Changes in precipitation and runoff timing, coupled with higher temperatures due to climate change, may lead to diminished reservoir water quality. Reservoir water quality can be maintained or improved by a combination of watershed management, to reduce pollutant runoff and promote groundwater recharge and reservoir management methods, such as lake aeration.

Monitoring is a critical component of establishing a measure of current conditions, detecting deterioration in physical assets and evaluating when the necessary adjustments need to be made to prolong infrastructure lifespan.

A better understanding of weather conditions provides a utility with the ability to recognize possible changes in climate change and then identify the subsequent need to alter current operations to ensure resilient supply and services. Observations of precipitation, temperature and storm events are particularly important for improving models of projected water quality and quantity.

Understanding and modeling the conditions that result in flooding is an important part of projecting how climate change may drive change in future flood occurrence. Monitoring data for sea level, precipitation, temperature and runoff can be incorporated into flood models to improve predictions. Current flood magnitude and frequency of storm events represent a baseline for considering potential future flood conditions.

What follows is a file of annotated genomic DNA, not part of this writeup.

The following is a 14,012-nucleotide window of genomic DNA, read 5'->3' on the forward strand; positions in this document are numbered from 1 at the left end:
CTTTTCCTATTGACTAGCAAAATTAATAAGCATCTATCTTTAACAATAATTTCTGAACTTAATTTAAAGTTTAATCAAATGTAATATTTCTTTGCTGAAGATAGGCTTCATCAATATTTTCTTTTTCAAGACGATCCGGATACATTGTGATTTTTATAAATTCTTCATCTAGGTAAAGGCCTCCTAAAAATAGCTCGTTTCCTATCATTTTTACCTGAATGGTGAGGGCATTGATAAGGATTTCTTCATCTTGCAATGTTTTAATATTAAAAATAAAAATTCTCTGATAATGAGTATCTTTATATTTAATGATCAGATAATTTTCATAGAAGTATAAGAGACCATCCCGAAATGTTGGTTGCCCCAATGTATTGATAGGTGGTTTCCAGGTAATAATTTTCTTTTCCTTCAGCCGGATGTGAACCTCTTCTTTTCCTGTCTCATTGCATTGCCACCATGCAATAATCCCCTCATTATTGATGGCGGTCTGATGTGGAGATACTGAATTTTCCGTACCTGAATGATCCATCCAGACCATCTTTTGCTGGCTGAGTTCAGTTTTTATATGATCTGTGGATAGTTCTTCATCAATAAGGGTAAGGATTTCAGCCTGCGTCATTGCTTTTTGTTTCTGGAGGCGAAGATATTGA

Understanding surface water conditions and the factors that alter quantity and quality is an important part of projecting how climate change may impact water resources. Monitoring data for discharge, snowmelt, reservoir or stream level, upstream runoff, streamflow, in-stream temperature and overall water quality can be incorporated into models of projected supply or receiving water quality.

Changes in vegetation alter the runoff that enters surface water bodies and the risk of wildfire to facilities within the watershed. Monitoring vegetation changes can be conducted by ground cover surveys, aerial photography or by relying on the research from local conservation groups and universities.

Plan for Climate Change

Adequate insurance can insulate utilities from financial losses due to extreme weather events, helping to maintain financial sustainability of utility operations.

An important step in developing an adaptation program is educating staff on climate change. Staff should have a basic understanding of the projected range of changes in temperature and precipitation, the increase in the frequency and magnitude of extreme weather events for their region and how these changes may affect the utility's assets and operations. Preparedness from this training can improve utility management under current climate conditions as well.

Coastal restoration plans may protect water utility infrastructure from damaging storm surge by increasing protective habitat of coastal ecosystems such as mangroves and wetlands. Restoration plans should consider the impacts of sea-level rise and development on future ecosystem distribution. Successful strategies may also consider rolling easements and other measures identified by EPA's Climate Ready Estuaries program.

Emergency response plans (ERPs) outline activities and procedures for utilities to follow in case of an incident, from preparation to recovery. Some of the extreme events considered in ERPs may change in their frequency or magnitude due to changes in climate, which may require making changes to these plans to capture a wider range of possible events.